If your pitch deck is aimed at potential strategic partners, emphasize the collaborative potential of your startup. Highlight the mutual benefits of a partnership and how it can drive value for both parties. Use visuals that showcase the synergy between your business and potential partners.

For Customers

When presenting to potential customers, focus on the value that your product or service brings to their lives. Use relatable visuals, testimonials, and real-world scenarios to demonstrate the impact

Final Thoughts

Crafting a compelling pitch deck is an important part of any startup’s lifecycle. Entrepreneurs and founders can design their pitch deck to be concise, highlights the important information potential investors, partners, and customers would want to know about the startup. The pitch deck should work hand in hand with the verbal pitch, but should contain enough information to convey the who, what, how, and why of the startup as a standalone item. By taking these elements and utilizing them in a strategic manner, startups can craft a pitch deck that speaks for itself.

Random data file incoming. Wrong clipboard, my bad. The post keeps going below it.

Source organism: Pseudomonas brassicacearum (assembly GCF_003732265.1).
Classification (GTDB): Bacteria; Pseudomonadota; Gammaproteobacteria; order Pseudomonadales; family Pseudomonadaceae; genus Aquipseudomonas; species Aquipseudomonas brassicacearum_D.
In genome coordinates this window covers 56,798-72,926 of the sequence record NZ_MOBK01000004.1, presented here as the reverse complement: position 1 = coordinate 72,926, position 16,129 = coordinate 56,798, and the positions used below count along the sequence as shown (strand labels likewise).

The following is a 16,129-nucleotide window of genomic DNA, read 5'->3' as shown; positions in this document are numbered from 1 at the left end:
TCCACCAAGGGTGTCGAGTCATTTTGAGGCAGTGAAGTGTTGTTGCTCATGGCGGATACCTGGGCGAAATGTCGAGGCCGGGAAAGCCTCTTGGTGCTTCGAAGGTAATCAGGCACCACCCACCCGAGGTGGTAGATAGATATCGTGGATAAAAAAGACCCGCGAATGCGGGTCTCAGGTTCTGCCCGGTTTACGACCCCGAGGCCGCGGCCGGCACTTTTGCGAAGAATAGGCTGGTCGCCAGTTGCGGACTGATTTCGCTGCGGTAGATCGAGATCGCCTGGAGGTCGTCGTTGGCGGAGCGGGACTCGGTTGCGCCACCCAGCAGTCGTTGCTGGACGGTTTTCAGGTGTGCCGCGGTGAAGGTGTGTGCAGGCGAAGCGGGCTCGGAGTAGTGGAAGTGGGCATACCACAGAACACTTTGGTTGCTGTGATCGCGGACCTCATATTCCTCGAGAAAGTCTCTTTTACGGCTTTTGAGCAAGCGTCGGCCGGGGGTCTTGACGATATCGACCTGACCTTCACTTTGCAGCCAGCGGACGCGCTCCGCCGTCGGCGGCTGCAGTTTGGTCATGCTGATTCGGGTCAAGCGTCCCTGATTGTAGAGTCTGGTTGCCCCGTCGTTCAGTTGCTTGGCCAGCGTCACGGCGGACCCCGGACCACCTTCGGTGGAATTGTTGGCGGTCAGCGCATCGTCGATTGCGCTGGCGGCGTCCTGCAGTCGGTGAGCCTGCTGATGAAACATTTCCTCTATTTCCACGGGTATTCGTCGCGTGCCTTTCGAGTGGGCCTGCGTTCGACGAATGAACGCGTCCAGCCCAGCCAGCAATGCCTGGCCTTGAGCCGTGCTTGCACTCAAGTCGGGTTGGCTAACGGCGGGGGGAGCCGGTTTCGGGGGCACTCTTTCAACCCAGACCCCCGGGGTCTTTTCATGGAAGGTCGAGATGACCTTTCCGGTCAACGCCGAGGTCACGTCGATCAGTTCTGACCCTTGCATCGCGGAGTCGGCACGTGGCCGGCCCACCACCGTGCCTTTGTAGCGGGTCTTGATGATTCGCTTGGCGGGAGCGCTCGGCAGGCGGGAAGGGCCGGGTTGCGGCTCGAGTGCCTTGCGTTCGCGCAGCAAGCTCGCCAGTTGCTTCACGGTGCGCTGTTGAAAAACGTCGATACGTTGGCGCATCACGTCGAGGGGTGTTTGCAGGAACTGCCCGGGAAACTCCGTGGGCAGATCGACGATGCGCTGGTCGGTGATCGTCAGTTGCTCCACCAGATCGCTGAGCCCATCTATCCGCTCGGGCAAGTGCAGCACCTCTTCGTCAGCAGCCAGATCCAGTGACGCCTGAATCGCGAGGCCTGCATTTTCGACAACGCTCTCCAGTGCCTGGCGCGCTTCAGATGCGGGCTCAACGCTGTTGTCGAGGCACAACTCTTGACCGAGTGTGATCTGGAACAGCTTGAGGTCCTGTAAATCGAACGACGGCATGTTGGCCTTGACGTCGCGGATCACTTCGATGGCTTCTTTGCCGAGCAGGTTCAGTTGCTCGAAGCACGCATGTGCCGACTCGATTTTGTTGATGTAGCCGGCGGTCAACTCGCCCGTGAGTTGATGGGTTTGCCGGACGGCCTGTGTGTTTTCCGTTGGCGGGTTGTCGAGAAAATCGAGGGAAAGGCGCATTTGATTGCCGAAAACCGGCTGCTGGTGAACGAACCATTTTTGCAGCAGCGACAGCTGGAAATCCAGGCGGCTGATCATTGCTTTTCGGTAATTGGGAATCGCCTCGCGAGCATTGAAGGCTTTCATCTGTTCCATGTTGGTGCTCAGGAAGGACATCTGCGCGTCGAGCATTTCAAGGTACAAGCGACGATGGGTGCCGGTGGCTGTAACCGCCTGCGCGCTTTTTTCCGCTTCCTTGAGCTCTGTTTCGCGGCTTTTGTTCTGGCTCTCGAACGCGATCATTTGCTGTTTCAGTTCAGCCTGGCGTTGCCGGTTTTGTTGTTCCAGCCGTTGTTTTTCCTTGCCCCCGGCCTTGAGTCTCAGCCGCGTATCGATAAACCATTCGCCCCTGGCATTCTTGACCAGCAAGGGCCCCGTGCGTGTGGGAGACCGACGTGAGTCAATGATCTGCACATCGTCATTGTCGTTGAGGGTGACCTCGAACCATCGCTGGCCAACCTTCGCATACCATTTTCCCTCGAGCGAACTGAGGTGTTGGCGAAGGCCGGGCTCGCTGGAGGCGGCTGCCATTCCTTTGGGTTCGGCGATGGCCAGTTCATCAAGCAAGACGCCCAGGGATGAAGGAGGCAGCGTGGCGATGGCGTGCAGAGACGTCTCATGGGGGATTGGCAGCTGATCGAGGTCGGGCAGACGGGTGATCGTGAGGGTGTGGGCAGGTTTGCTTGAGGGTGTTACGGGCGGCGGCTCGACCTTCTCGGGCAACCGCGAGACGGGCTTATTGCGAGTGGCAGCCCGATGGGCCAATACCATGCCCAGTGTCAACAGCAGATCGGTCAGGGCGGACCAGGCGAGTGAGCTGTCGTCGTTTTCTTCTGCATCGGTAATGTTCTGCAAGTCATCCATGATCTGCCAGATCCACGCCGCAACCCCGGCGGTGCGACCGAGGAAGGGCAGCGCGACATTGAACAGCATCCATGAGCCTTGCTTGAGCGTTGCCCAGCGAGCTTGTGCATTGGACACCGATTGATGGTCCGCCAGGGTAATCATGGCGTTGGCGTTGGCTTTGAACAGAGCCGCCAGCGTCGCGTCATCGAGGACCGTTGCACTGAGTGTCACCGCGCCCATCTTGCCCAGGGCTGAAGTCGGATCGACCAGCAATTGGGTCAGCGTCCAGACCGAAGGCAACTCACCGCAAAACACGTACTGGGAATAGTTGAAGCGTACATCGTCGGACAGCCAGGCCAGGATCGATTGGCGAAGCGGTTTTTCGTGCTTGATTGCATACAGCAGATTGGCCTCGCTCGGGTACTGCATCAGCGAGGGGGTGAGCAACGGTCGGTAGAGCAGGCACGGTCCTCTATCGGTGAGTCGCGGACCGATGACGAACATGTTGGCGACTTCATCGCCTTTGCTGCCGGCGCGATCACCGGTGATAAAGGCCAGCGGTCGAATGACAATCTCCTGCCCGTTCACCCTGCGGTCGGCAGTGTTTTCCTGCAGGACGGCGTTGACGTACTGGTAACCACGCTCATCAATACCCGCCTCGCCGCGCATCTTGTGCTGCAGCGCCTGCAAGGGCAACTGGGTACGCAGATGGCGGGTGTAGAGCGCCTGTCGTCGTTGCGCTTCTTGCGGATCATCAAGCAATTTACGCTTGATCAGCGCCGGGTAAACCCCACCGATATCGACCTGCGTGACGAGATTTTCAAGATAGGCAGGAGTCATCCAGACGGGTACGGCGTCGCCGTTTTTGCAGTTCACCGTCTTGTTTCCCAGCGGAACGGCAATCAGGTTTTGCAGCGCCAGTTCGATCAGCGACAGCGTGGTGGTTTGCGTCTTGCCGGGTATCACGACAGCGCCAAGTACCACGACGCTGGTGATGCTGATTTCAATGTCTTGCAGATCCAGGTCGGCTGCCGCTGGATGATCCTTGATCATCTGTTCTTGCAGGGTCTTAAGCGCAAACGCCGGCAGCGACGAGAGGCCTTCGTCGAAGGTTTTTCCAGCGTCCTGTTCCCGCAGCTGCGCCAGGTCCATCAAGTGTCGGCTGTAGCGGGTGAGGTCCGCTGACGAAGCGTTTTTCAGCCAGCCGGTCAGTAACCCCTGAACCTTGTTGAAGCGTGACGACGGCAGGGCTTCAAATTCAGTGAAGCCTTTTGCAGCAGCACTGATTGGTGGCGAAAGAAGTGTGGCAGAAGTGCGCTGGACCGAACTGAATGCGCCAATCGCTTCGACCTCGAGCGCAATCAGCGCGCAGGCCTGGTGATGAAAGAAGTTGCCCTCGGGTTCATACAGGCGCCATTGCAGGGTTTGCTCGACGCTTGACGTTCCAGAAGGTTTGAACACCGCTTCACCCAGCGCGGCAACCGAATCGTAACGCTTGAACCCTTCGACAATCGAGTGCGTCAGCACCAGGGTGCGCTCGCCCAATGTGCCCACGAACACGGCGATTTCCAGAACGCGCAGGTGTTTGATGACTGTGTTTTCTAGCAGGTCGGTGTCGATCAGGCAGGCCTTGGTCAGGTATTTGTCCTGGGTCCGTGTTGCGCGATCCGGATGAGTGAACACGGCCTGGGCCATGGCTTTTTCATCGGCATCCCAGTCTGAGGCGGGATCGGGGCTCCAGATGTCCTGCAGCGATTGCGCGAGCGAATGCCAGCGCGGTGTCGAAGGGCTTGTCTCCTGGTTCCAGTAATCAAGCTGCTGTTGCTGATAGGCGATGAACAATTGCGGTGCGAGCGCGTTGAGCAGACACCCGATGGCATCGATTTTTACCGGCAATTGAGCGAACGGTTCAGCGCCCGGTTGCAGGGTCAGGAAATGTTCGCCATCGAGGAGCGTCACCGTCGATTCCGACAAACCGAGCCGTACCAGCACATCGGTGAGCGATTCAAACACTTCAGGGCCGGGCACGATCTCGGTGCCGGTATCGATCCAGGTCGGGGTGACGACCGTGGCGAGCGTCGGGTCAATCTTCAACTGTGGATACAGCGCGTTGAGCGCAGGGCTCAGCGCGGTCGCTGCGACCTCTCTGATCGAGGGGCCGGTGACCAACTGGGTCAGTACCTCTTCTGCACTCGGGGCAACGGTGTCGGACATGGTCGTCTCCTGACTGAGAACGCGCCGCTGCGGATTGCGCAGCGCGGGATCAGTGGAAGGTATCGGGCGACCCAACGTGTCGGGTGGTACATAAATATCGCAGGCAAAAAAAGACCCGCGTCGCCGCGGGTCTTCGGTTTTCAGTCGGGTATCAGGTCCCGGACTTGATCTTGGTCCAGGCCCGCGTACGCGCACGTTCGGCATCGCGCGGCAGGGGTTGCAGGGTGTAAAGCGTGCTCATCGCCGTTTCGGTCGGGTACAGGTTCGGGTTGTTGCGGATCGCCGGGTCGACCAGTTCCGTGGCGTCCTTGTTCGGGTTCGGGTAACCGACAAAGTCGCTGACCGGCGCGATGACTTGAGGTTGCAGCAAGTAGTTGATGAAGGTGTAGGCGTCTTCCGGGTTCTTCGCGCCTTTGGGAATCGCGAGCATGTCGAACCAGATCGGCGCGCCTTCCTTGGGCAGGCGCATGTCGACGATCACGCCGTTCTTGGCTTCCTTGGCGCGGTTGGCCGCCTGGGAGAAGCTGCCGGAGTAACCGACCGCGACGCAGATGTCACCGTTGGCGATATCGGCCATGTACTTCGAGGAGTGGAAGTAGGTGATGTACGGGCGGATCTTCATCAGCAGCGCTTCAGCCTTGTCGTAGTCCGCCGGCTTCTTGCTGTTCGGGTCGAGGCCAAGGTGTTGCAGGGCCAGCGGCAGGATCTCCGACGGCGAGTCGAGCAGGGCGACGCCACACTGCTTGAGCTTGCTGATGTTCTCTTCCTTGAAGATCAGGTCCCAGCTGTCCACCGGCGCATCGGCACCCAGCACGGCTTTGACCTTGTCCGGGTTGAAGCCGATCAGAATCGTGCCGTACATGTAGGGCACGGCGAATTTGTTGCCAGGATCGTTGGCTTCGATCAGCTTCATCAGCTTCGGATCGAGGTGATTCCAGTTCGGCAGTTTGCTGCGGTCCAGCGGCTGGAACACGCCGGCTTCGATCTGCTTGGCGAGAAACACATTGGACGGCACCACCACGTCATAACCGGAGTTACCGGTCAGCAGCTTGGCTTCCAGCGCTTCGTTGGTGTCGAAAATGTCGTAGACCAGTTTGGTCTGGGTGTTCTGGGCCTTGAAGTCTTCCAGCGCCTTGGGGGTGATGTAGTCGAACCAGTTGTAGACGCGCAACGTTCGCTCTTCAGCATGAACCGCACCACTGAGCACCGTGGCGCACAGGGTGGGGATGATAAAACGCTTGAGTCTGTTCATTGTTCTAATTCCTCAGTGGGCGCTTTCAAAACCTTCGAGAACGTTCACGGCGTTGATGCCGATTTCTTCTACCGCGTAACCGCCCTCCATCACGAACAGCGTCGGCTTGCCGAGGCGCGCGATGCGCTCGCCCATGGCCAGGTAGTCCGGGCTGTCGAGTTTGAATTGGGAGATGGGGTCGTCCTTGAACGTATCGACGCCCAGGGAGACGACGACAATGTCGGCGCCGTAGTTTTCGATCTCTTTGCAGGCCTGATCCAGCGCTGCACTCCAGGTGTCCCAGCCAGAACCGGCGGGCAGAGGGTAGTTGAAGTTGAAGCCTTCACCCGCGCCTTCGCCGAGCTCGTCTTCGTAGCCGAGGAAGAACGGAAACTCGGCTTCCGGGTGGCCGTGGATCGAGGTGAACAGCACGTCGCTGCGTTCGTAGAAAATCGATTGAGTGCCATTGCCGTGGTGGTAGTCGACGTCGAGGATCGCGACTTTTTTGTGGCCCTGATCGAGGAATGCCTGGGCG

Is your startup looking to raise capital? Apply today to raise funding with MicroVentures!

Want to learn more about preparing your pitch deck and your verbal pitch presentation? Check out the following MicroVentures blogs to learn more:


The information presented here is for general informational purposes only and is not intended to be, nor should it be construed or used as, comprehensive offering documentation for any security, investment, tax or legal advice, a recommendation, or an offer to sell, or a solicitation of an offer to buy, an interest, directly or indirectly, in any company. Investing in both early-stage and later-stage companies carries a high degree of risk. A loss of an investor’s entire investment is possible, and no profit may be realized. Investors should be aware that these types of investments are illiquid and should anticipate holding until an exit occurs.